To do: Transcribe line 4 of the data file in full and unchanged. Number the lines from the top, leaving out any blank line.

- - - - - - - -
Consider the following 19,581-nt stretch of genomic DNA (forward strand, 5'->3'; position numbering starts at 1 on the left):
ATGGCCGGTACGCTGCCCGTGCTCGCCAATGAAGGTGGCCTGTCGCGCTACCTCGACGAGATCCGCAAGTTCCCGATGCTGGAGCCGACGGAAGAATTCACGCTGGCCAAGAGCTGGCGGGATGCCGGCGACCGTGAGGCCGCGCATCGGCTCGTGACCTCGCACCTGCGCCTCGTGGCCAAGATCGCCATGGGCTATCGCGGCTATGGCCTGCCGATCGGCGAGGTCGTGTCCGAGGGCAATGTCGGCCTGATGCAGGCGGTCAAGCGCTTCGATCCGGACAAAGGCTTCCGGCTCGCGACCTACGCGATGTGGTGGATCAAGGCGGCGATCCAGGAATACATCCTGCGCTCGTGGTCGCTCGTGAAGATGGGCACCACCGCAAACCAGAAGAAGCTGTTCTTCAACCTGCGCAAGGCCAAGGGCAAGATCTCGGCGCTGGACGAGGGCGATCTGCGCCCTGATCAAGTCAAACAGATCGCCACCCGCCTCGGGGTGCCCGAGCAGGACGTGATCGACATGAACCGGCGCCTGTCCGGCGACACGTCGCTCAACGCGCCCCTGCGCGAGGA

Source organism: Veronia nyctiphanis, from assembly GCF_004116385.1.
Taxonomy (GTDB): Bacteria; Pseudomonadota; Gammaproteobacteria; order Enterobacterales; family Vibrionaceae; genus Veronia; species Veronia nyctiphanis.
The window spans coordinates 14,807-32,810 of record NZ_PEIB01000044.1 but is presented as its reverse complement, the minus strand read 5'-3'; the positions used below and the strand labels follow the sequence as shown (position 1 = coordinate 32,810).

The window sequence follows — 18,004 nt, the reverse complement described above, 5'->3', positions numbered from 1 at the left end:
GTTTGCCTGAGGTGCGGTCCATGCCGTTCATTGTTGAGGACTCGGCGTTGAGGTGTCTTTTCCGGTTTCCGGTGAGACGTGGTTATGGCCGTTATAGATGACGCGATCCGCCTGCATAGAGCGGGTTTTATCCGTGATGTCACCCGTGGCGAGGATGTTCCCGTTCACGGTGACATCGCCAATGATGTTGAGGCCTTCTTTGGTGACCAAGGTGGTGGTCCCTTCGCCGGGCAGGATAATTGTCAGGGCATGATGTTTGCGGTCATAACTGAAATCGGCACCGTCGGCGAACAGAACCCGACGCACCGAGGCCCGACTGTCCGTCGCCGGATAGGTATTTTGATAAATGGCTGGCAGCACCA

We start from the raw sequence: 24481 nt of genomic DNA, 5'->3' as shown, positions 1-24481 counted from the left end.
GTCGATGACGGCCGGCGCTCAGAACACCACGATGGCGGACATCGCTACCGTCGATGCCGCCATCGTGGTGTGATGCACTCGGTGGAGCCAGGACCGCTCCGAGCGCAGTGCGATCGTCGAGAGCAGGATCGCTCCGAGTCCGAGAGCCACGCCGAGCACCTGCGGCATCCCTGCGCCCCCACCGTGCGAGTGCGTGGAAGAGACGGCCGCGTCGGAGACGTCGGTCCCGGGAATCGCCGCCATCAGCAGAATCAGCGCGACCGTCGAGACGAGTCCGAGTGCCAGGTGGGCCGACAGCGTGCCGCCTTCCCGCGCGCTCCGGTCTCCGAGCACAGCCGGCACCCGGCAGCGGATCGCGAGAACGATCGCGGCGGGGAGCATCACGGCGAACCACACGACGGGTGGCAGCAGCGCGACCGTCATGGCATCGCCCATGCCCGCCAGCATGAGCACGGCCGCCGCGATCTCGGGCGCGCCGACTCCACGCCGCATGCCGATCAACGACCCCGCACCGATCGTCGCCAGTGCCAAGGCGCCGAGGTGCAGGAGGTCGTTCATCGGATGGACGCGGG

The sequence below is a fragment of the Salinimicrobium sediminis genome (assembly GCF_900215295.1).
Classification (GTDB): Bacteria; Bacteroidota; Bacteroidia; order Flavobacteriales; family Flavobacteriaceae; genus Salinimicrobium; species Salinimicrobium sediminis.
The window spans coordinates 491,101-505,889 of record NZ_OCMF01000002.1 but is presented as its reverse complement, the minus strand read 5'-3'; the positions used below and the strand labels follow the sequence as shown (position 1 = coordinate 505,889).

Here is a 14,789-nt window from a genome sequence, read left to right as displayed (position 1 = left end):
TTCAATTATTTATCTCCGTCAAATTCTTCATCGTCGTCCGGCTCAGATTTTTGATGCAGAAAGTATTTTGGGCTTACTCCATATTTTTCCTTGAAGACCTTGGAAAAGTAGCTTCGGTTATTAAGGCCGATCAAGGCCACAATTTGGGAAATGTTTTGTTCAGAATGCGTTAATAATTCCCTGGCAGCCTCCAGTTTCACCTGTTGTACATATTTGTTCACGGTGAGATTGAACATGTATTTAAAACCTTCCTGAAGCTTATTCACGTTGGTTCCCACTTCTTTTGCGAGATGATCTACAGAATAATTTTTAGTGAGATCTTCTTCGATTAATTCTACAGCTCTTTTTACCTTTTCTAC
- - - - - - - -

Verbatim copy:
Taxonomy (GTDB): Bacteria; Pseudomonadota; Gammaproteobacteria; order Enterobacterales; family Vibrionaceae; genus Veronia; species Veronia nyctiphanis.